It would be presumptuous to hold myself out as a church historian. But as I look back over the years I have been in ministry, it is easy to see that the church has really gone through some significant changes. I don’t think it is an overstatement to say that prior to the late 1960s and early 1970s, the idea of innovation in the context of the church was virtually unknown. Prior to that time, there was a dominant model that had existed for many years, probably decades, maybe even centuries. I refer to that model as the “pastoral” model. In fact, it is a model that continues in churches today. It continues because it meets a significant need for many in the church, and for many pastors the pastoral model is well suited to their gift mix.

From there I saw a move to what has become known as the “attractional” model. This model sought to balance the internal focus of the pastoral model with a greater emphasis on being externally focused. Over time the best elements of these two models began to merge. We were early adopters of a blend of the pastoral and attractional model here at Perimeter. We adapted it to our values and our context, but we saw it carrying us in a direction that we wanted to move toward being externally focused.

Next came the “influential” model. Through this model the church was seeking to have a positive impact in the communities where its people lived, worked, and enjoyed their recreational activities. Each of these models had pros and cons and gave the church the opportunity to rethink the way it approached those who were not in or of the church. I think it is safe to say that there are churches today that have incorporated some of the best elements of each model, but even so, it is probable that one of these models is more pronounced in their ministry.

From the days when we as a church began to question what our target was to be, our model really came into sharper focus. We kept returning to the target of making mature and equipped followers, and as we evaluated the models available to us, we knew that there was no one model that really fit us perfectly. That is when a new model began to emerge in our thinking and ultimately in our practice. Long before we had a name for this model, we had begun to see our dreams being married to function. We began to see men and women becoming mature and equipped followers of Christ. I am not saying we were achieving some state of perfection, but I am saying that we had a model that began to work for us, and we began to call that model the “life-on-life” model.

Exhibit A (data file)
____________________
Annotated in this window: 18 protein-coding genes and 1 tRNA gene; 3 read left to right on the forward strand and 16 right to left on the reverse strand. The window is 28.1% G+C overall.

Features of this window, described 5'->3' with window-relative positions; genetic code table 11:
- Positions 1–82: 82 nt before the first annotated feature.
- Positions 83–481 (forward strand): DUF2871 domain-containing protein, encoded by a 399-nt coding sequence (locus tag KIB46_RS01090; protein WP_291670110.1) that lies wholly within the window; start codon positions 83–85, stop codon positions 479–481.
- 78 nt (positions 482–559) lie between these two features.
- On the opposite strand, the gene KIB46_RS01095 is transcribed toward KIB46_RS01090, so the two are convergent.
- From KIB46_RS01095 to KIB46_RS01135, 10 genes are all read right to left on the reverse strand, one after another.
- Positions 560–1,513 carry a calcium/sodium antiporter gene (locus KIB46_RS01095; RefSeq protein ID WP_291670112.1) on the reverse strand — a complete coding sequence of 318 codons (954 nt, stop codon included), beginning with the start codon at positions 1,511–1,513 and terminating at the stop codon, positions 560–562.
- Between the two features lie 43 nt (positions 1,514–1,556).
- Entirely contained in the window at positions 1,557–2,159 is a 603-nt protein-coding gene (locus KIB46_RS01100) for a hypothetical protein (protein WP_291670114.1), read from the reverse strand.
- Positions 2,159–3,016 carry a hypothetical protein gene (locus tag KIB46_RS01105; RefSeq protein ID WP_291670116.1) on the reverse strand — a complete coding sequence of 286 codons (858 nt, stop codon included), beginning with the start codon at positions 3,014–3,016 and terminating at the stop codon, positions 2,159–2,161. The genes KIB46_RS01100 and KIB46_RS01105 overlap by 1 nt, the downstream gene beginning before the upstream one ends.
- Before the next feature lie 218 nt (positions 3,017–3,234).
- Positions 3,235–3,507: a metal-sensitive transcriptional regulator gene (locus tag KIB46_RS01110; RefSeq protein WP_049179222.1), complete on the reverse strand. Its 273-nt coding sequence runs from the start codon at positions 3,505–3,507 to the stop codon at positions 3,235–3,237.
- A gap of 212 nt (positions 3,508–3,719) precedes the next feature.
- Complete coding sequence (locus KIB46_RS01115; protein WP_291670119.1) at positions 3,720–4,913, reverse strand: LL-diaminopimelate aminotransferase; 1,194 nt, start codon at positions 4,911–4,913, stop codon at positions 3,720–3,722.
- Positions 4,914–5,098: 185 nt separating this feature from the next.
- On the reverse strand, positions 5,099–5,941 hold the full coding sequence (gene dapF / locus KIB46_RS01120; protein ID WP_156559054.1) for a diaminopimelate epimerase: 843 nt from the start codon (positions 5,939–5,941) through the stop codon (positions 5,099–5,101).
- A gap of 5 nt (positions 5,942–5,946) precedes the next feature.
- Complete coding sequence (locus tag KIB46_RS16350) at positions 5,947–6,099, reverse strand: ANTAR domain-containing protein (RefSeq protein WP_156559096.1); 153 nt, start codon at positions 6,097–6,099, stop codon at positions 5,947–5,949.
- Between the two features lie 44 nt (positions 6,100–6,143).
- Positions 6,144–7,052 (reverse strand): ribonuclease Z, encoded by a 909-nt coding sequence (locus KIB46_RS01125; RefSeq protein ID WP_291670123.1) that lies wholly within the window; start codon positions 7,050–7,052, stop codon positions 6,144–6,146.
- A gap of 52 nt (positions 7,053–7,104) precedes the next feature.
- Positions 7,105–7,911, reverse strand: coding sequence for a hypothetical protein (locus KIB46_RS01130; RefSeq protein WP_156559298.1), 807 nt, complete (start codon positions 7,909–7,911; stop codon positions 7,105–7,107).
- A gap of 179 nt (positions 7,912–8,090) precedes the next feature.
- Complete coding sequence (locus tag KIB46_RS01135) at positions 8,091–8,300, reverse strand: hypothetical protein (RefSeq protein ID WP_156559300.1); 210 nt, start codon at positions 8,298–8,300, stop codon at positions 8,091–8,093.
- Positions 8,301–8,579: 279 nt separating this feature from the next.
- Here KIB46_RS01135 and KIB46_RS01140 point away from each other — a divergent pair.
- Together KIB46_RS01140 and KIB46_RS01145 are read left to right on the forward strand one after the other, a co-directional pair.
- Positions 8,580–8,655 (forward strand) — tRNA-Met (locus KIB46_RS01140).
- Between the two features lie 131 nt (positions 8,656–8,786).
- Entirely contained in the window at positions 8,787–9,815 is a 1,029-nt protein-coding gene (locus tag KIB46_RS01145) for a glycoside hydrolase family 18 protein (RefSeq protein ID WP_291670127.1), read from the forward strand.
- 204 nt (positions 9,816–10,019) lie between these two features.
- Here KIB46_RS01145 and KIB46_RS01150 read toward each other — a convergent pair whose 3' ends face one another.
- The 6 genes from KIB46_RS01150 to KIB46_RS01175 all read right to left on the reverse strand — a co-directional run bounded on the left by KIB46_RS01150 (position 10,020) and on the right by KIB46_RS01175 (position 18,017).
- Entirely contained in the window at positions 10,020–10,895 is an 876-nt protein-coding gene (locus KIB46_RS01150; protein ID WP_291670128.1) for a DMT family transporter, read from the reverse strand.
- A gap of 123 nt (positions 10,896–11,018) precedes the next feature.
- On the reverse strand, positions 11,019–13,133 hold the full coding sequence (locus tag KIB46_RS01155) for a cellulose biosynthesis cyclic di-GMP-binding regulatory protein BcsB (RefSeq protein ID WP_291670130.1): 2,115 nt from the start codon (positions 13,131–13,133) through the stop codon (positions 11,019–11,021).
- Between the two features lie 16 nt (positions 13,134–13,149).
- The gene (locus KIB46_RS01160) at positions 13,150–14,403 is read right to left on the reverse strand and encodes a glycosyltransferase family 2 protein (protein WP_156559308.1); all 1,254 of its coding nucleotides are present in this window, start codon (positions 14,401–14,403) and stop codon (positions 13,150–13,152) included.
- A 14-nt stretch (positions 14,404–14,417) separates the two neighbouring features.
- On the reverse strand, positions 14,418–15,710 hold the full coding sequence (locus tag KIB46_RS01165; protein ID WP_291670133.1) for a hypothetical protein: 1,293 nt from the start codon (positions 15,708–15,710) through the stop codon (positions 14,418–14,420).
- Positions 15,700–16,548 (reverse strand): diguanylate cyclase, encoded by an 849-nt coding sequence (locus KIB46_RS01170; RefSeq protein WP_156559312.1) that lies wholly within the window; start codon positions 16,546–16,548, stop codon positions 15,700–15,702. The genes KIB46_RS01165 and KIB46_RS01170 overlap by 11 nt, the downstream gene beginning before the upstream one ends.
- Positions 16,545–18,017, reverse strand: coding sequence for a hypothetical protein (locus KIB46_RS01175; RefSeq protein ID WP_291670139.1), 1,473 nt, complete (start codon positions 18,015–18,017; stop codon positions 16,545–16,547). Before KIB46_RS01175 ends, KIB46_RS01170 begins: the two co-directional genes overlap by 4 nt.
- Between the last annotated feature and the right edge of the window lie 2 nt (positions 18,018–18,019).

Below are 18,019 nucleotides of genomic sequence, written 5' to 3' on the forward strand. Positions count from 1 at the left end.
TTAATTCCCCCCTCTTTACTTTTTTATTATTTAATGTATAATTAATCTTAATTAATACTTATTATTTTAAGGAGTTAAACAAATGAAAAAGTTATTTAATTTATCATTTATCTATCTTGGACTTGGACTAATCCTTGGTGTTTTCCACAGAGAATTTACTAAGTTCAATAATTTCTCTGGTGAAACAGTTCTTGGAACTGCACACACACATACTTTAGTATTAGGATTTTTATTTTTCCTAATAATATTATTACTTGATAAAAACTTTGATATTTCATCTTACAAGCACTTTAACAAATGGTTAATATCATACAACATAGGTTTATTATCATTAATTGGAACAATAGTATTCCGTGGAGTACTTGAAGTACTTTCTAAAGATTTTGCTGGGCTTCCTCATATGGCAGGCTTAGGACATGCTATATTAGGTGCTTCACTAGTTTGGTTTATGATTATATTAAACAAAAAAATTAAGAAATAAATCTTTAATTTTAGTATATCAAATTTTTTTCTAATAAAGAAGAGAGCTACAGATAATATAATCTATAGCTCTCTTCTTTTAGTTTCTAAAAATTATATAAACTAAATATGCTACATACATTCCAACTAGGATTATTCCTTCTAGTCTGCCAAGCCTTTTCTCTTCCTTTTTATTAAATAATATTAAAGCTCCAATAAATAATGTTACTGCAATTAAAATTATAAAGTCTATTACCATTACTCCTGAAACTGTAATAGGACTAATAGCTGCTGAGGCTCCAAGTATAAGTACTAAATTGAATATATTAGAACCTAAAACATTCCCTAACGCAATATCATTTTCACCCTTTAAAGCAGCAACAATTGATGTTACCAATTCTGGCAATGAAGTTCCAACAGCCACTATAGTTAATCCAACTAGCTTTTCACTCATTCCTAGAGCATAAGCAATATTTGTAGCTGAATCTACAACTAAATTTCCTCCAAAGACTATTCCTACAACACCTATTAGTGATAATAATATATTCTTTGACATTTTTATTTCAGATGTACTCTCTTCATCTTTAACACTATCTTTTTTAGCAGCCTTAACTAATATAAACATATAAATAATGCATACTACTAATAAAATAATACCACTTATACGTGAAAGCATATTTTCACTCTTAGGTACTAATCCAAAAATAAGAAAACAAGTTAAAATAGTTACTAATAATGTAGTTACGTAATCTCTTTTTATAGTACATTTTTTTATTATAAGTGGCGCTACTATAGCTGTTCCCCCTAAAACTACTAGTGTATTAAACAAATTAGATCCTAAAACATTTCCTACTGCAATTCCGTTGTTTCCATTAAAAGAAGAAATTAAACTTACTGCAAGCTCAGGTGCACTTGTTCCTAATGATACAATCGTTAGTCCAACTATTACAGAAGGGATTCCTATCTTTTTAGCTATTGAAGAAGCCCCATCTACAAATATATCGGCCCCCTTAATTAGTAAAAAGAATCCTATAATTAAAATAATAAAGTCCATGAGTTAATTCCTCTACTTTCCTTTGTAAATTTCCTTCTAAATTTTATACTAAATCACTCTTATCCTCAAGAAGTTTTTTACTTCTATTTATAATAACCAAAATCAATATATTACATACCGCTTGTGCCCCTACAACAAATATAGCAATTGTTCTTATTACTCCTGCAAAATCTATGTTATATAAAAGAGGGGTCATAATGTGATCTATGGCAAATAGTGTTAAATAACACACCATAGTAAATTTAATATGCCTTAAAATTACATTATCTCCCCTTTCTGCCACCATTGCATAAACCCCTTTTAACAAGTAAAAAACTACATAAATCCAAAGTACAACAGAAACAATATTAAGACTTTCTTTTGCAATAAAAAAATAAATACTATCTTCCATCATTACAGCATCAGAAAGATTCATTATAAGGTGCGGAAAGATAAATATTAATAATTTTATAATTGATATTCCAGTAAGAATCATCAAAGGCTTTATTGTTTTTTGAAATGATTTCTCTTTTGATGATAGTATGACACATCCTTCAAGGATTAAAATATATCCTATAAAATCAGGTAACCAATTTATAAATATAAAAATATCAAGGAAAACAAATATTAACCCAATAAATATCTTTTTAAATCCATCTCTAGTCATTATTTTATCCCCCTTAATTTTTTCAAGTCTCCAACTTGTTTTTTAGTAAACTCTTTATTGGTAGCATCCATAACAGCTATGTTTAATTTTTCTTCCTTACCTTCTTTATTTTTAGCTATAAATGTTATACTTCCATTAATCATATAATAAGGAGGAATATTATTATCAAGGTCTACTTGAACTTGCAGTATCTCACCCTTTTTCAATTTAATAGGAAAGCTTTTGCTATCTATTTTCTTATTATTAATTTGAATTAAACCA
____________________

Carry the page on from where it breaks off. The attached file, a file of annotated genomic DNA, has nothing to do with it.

Now, let me quickly say what we are not saying. We are not saying that we have come up with something new in this life-on-life model. In fact, if I might be so bold to say that what we really did was discover a model that was rooted in ancient truth. As I think about this model, it seems to me that in some ways it is like connective tissue that connects the other models together for greater influence and impact. I believe that this model incorporates the very best elements of the other models and ensures that the church continues to be relevant as it gives expression to the dramatic nature of the gospel message, which is so desperately needed today. The life-on-life model really has the potential of taking the broad message of the gospel and the wide message of the mission to our people in a way that God can use them in the exciting story of redemption.

You say that most churches are good at directing and delegating — that is, they do a good job of teaching their people and sending them out to apply that truth — but they do a poor job of coaching and supporting. How can churches coach and support better? And how does that make discipleship more effective?

As I have spoken to pastors through the years, I have come to realize that many of our churches are really “one-story” churches. I do not mean that they have only one story to tell, but rather they are like a building that has only one level, i.e., story, rather than being a two-story structure. It is a visual that seems to make sense to pastors.

Think about it — what do we spend most of our time doing in the life of our churches? We work hard at disseminating information to our people. We do that through our sermons, through our Sunday-morning programs, and through seminars. We provide our people with “directives.” I am confident that we do an excellent job of that in each of these teaching venues. Once we have done this, we send our people out to execute on the information that we have provided them in our teaching times. Perimeter, like so many others, has done this through the years. What we have discovered is that this practice of giving direction (truth) and then delegating (sending out, mission) creates “disillusioned learners.” Certainly there are some among us who need nothing more than the truth, and they are able to go and do. But for the vast majority, there is a second level needed, and that is why we think that many churches today need to add a second story on their church that includes coaching and supporting.